Old 02-07-2020, 08:55 PM
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One of the thoughts behind crimping the 22 Hornet is the idea that in the brief instant that the primer ignites but before the powder has fully ignited the primer pop pushes the bullet slightly from the case. So a crimp holds the bullet in place against primer force in the small Hornet case and doesn't allow for a slight misalignment of the bullet. Same idea behind a small pistol primer, smaller pop, less movement from the bullet. I tied the Lee crimp die but it didn't impress me that much. I've had better luck with small pistol primers, one rifle had a noticeable improvement. Still when putting up a bunch of Hornet rounds I still use CCI 400 primers. I'm of the opinion, and it's only an opinion, an individual rifles chamber is a much greater variable. If your having problems crimping or small pistol primers are two other options to try.
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  #57  
Old 02-07-2020, 09:10 PM
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Originally Posted by Hoggr View Post
Al, next time you have a PM with Vincent express the appreciation that Hornet enthusiasts on RFC have for his ability to share loading insights. He tells us what his many years of Hornet history have taught him and backs it up.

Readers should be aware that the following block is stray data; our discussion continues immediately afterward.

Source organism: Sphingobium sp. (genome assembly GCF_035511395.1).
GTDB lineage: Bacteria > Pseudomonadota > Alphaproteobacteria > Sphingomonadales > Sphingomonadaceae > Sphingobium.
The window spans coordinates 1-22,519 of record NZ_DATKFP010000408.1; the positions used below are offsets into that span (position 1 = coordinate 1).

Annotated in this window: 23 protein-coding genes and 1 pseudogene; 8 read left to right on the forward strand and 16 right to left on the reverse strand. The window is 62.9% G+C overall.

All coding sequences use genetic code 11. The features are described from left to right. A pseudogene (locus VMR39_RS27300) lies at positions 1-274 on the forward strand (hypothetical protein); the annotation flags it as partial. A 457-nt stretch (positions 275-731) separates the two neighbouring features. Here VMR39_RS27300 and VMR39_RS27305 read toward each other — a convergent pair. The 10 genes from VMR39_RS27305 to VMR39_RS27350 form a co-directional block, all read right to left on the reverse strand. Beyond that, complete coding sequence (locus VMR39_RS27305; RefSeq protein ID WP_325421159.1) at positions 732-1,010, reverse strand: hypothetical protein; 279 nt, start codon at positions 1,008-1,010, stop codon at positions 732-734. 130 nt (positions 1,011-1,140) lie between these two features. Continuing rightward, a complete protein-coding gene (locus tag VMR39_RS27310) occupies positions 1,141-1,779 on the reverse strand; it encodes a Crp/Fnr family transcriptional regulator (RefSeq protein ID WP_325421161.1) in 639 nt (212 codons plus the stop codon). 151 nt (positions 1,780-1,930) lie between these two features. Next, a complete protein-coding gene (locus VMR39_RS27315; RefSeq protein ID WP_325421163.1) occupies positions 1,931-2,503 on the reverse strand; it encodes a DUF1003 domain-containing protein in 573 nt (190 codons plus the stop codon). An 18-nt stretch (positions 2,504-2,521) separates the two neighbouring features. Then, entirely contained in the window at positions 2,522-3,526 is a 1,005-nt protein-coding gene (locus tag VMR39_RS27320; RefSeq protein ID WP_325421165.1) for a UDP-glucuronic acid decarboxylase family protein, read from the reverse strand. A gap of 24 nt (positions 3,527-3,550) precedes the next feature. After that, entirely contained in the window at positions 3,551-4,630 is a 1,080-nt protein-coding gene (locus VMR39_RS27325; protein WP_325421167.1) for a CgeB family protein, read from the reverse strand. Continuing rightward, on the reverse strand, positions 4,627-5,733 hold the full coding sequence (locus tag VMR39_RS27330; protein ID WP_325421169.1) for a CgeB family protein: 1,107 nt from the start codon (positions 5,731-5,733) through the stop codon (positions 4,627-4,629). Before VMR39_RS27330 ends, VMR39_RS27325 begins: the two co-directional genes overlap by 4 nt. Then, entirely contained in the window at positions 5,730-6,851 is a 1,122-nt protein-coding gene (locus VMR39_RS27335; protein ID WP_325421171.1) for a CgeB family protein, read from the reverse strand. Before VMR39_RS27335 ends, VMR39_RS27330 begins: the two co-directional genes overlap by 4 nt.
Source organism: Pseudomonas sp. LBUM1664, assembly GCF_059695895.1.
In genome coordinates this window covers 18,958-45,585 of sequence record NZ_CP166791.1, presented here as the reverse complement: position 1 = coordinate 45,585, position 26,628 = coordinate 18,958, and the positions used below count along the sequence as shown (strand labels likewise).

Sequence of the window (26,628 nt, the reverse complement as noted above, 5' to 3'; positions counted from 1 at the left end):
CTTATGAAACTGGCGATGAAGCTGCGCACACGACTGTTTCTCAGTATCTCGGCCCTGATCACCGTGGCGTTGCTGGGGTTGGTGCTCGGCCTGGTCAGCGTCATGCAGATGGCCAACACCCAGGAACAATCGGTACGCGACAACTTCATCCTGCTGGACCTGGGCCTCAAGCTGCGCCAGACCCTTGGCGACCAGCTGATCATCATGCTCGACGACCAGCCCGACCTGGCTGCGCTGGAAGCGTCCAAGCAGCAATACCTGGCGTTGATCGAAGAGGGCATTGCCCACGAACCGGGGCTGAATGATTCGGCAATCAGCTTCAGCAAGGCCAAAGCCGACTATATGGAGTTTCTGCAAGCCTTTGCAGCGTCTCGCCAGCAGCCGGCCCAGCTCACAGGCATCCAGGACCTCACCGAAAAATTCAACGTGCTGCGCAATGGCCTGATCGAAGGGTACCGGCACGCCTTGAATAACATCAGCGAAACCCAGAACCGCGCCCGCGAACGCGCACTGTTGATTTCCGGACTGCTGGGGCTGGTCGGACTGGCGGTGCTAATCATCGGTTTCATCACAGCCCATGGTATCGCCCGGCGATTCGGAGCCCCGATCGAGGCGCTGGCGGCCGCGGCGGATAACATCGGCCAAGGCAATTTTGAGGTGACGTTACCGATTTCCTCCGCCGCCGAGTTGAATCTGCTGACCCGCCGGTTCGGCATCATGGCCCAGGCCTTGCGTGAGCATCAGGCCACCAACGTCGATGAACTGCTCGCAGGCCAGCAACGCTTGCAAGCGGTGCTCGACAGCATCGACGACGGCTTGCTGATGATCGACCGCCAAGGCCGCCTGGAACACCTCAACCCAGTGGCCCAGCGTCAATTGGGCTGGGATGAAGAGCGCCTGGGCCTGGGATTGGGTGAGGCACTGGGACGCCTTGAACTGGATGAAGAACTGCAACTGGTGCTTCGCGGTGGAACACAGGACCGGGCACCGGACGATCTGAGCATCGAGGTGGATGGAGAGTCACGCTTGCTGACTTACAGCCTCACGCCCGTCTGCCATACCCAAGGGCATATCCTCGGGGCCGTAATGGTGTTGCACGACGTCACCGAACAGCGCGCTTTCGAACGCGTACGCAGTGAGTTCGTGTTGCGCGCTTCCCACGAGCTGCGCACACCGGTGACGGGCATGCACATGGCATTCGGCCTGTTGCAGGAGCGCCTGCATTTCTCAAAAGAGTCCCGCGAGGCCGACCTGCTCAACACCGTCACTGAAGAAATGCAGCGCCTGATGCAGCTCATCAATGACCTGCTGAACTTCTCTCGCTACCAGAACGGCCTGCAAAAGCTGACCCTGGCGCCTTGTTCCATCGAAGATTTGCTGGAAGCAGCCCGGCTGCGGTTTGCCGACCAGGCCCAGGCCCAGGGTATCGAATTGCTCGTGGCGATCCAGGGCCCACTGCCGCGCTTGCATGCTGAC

I struggled with my Hornets until Vincent turned me around and am very grateful.

Hoggr

I picked Vincent's and the 10/22 SuperStock Forum's collective brains for accuracy info for my Rem 22 semis.
I don't reload so only shoot factory fodder or Cooper reloads in my Cooper 22Hornet that came with the rifle.
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  #58  
Old 02-09-2020, 09:07 AM
ChangFest

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Originally Posted by 59801 View Post
One of the thoughts behind crimping the 22 Hornet is the idea that in the brief instant that the primer ignites but before the powder has fully ignited the primer pop pushes the bullet slightly from the case. So a crimp holds the bullet in place against primer force in the small Hornet case and doesn't allow for a slight misalignment of the bullet. Same idea behind a small pistol primer, smaller pop, less movement from the bullet. I tied the Lee crimp die but it didn't impress me that much. I've had better luck with small pistol primers, one rifle had a noticeable improvement. Still when putting up a bunch of Hornet rounds I still use CCI 400 primers. I'm of the opinion, and it's only an opinion, an individual rifles chamber is a much greater variable. If your having problems crimping or small pistol primers are two other options to try.
Interesting. Something that I've never thought of. I'd think (like you mention about rifle chamber variables) that the potential for the bullet to move based on the primer pop is the least of one's worry when reloading for 22 Hornet.